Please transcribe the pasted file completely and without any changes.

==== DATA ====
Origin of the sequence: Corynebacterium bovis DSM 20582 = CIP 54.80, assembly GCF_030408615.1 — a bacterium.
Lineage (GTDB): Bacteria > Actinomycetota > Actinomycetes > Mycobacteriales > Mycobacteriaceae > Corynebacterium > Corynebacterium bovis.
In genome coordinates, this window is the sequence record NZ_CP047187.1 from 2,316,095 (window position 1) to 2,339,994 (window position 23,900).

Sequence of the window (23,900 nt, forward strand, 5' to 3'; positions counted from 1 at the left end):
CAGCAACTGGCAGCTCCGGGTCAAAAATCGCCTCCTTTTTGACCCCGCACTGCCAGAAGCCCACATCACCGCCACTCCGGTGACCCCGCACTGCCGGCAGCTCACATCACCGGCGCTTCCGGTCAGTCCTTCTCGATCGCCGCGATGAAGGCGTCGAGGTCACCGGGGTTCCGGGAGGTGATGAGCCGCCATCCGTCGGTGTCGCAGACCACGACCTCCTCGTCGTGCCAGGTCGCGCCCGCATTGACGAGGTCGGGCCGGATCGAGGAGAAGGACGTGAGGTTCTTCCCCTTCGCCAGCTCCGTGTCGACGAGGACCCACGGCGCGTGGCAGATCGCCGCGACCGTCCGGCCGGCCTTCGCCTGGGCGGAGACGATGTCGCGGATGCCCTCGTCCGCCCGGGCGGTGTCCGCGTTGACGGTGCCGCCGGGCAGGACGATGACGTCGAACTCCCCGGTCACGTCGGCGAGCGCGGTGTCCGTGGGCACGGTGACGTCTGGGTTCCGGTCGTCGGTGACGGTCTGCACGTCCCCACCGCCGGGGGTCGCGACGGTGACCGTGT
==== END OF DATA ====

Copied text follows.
Origin of the sequence: Corynebacterium bovis DSM 20582 = CIP 54.80, assembly GCF_030408615.1 — a bacterium.
Lineage (GTDB): Bacteria > Actinomycetota > Actinomycetes > Mycobacteriales > Mycobacteriaceae > Corynebacterium > Corynebacterium bovis.
In genome coordinates, this window is the sequence record NZ_CP047187.1 from 2,316,095 (window position 1) to 2,339,994 (window position 23,900).

Sequence of the window (23,900 nt, forward strand, 5' to 3'; positions counted from 1 at the left end):
CAGCAACTGGCAGCTCCGGGTCAAAAATCGCCTCCTTTTTGACCCCGCACTGCCAGAAGCCCACATCACCGCCACTCCGGTGACCCCGCACTGCCGGCAGCTCACATCACCGGCGCTTCCGGTCAGTCCTTCTCGATCGCCGCGATGAAGGCGTCGAGGTCACCGGGGTTCCGGGAGGTGATGAGCCGCCATCCGTCGGTGTCGCAGACCACGACCTCCTCGTCGTGCCAGGTCGCGCCCGCATTGACGAGGTCGGGCCGGATCGAGGAGAAGGACGTGAGGTTCTTCCCCTTCGCCAGCTCCGTGTCGACGAGGACCCACGGCGCGTGGCAGATCGCCGCGACCGTCCGGCCGGCCTTCGCCTGGGCGGAGACGATGTCGCGGATGCCCTCGTCCGCCCGGGCGGTGTCCGCGTTGACGGTGCCGCCGGGCAGGACGATGACGTCGAACTCCCCGGTCACGTCGGCGAGCGCGGTGTCCGTGGGCACGGTGACGTCTGGGTTCCGGTCGTCGGTGACGGTCTGCACGTCCCCACCGCCGGGGGTCGCGACGGTGACCGTGT